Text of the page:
Digital Screens May Cause Computer Vision Syndrome
Prolonged screen time is becoming more and more prevalent in daily life. It is almost impossible to avoid extended use of a computer, phone, or tablet throughout the day. Long-term viewing of digital screens can cause a group of eye symptoms, such as dryness, eye strain, double vision and headaches, known as Computer Vision Syndrome. As Americans find themselves spending an increasing amount of time in front of screens, Computer Vision Syndrome, also known as CVS or Digital Eye Strain, has become a common complaint brought to eye doctors.
Did You Know that Digital Screens May Cause Computer Vision Syndrome?
CVS can present with a wide range of symptoms resulting from long-term use of digital screens. Most people notice problems while they are looking at their computer or tablet, but some symptoms can persist even after computer use has stopped. Most commonly, those suffering from Computer Vision Syndrome will notice dry or itchy eyes, eye fatigue, and headaches. Sometimes blurry vision or even double vision can occur. In extreme cases, those affected by CVS may develop sleep disorders due to prolonged use of digital screens. If you notice symptoms like this following extended screen viewing, you may be affected by Computer Vision Syndrome.
Digital Eye Strain can be frustrating and uncomfortable, but steps can be taken to address the problem and prevent future discomfort. Read on to learn more about what you can do to prevent CVS and protect your eyes.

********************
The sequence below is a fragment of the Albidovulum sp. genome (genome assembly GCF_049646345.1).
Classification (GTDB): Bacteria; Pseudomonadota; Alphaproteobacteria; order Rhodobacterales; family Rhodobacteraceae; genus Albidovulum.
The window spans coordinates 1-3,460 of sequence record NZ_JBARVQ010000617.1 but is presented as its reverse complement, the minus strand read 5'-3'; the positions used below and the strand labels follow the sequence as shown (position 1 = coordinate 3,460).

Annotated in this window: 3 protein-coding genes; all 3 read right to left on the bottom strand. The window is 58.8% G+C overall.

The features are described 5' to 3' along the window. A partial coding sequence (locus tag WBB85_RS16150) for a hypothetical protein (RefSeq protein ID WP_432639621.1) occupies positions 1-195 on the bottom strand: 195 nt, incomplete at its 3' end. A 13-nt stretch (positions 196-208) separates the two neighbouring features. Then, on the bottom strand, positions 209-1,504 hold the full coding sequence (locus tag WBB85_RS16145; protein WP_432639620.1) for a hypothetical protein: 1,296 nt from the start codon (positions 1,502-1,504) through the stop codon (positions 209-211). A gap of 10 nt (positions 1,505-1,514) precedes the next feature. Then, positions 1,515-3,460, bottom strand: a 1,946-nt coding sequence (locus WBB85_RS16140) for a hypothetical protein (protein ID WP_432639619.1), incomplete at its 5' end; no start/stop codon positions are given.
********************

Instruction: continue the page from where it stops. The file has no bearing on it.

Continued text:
Consider Computer Glasses
For many professionals, heavy computer use is unavoidable. In some cases, specialized computer glasses can be useful in preventing symptoms of CVS. During a comprehensive eye exam, your doctor at Lilac Family Eye Care can take into account your regular prescription and your digital screen use to write a personalized prescription specifically designed for computer use. Many people find success with the use of progressive lenses, or no-line bifocals, which can provide clear vision for intermediate distances like the computer. Blue-blocking lenses are another option; these lenses have new technology that reduce exposure to high-energy light rays from digital screens that are typically the culprit for eye strain and fatigue.
Treat Your Dryness
When you spend a long period of timing staring at a digital screen, your blink rate significantly decreases; in fact, you blink about a third as often as normal. This results in the dryness and irritation commonly associated with CVS. Computer use alone can cause symptoms of dryness, or can worsen symptoms of already-existing dry eye problems. Your eye doctor can recommend a specialized treatment regimen to address your symptoms of dryness, which may include eye drops. In the meantime, remind yourself to blink!
Give Your Eyes a Break
Long hours at a computer screen demands a lot of work from the eye’s focusing system. As a result, prolonged exposure to digital screens may cause computer vision syndrome as expressed by eye fatigue, headaches, and even double vision. By following a simple suggestion called that 20-20-20 rule, you can help reduce eyestrain due to computer use. This rule says that for every 20 minutes of computer viewing, you should give your eyes a break by looking at an object that is 20 feet away for 20 seconds. These short periods of distance viewing will help relieve the eye’s focusing system and prevent some of the eye fatigue associated with long term screen use.